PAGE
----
Norriss Wilson sits at the door of the CHB Lions Bookarama, handing out reusable bags to shoppers as they enter the door.
Those who have been to Bookarama before wisely accept the bag.
Others - the uninitiated - casually wave the bag away with a "just browsing".
Above his mask Norriss's eyes twinkle. They'll be back, he knows. You can't escape Bookarama without an armful of books.
Norriss has been a Lions Club member for 44 years. This is just his third Bookarama gig.
"It's been chocker all morning. They've been flat out at the checkout counter," he says, pointing out a team of yellow-vested Lions Club volunteers busily counting, bagging and ringing up sales.
When the Takapau Lions Club crew arrived first thing on Friday to open the doors to the three-day used book sale - which fills the bottom floor of the CHB Municipal Theatre - there was a queue of about 50 eager buyers, waiting in drizzly rain.
By lunchtime the crowd was thinning, but not by much. Carol Seymour, one of the seasoned organisers of the annual event, said there had been four or five commercial buyers in quite early, buying for second-hand bookshops, then a steady stream of book-lovers including a class of Waipawa Primary School junior students.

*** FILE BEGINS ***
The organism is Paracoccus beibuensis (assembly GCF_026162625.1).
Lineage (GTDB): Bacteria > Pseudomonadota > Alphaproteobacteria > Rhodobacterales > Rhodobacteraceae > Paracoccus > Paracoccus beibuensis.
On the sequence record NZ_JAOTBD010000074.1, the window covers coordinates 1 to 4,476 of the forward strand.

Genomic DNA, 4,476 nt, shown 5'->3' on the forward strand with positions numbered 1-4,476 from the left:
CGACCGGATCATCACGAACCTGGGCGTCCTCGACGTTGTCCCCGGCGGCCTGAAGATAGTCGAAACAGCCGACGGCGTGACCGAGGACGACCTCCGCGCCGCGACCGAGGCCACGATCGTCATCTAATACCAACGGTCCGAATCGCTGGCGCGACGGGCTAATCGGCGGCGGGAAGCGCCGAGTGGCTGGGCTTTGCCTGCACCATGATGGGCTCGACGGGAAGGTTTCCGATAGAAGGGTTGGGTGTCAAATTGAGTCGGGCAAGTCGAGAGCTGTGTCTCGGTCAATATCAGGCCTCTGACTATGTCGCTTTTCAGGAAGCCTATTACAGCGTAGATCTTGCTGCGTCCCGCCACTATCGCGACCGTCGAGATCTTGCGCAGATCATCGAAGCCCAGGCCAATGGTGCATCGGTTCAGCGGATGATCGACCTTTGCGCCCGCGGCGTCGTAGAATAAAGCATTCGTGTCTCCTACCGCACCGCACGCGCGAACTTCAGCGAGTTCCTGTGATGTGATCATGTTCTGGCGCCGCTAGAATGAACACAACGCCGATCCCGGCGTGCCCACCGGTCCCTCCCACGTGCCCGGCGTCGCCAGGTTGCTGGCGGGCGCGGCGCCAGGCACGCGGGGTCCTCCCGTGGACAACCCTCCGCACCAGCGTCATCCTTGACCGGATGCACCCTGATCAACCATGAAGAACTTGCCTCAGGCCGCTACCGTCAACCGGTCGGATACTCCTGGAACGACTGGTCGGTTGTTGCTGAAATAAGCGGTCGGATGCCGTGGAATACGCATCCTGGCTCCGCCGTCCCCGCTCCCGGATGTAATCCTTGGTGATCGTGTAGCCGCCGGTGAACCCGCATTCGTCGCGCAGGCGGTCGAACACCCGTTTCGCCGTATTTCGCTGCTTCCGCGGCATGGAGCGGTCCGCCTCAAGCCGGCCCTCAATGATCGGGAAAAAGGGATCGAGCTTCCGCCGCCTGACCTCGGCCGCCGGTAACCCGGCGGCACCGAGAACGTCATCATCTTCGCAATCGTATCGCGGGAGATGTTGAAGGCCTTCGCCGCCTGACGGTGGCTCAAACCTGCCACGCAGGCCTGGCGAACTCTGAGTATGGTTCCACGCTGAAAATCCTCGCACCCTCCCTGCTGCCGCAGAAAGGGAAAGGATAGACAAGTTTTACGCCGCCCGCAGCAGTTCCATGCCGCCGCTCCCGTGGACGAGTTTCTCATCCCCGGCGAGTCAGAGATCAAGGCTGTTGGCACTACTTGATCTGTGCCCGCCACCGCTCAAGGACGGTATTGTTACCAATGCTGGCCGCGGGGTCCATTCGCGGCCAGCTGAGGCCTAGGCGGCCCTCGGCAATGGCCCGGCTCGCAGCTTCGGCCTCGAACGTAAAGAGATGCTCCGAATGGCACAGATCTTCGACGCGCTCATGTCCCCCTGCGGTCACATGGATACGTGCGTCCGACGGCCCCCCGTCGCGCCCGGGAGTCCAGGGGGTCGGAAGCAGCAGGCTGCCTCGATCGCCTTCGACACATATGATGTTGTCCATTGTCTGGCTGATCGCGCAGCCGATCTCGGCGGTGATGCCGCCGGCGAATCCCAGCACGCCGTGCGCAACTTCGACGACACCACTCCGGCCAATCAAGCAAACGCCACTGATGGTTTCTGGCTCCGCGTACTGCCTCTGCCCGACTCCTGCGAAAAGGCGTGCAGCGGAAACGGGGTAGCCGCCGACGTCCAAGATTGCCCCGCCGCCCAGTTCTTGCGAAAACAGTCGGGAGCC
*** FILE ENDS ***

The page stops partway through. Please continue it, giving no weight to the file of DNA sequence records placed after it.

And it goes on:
"It's been very busy - which is lovely. The Waipawa School children were delightful, very well behaved, holding their spending money in plastic bags. They chose their books and paid for them and then sat and compared purchases as they waited for the whole class to finish.
"That was lovely - encouraging that love of books so young. It will go through life with them," she said.
Some of the more grown-up bookworms had travelled from further afield, with one Hastings shopper saying she was stocking up the family bach.
"I love to have books scattered about for summer reading or a rainy day ... and we often have visitors so if they get engrossed in a good book it's nice to be able to say 'Take it with you and pass it along when you've finished it'.
"A holiday isn't right without a good book."
A fellow browser chimes in to agree. She says books are like "comfort food".
"There's something about the weight and texture of an actual book - not an e-book - that is solid and comforting. It's a slow and relaxing way to read.
"But with the prices of everything going up, books have become a luxury item. That's what's so great about Bookarama, I have a bag full of second-hand books, some like new, for the cost of maybe one new book.
"I feel like I've been on a treasure hunt and I can't wait to get this lot home and decide what to read first."
Carol Seymour says the novels and collectable books have been popular, with children's books gettign snapped up as well ... but it's the jigsaws that have been flying out the door this year.
Not that there were visible gaps anywhere. With 700-plus boxes of books and puzzles to choose from, there's still a lot for bookworms to burrow through over the next two days of the sale.
CHB Lions Bookarama is on at the CHB Municipal Theatre, Kenilworth St Waipawa, Saturday, June 18, 9am-4pm and Sunday, June 19, 9am-2pm. All funds raised go back into the CHB Community.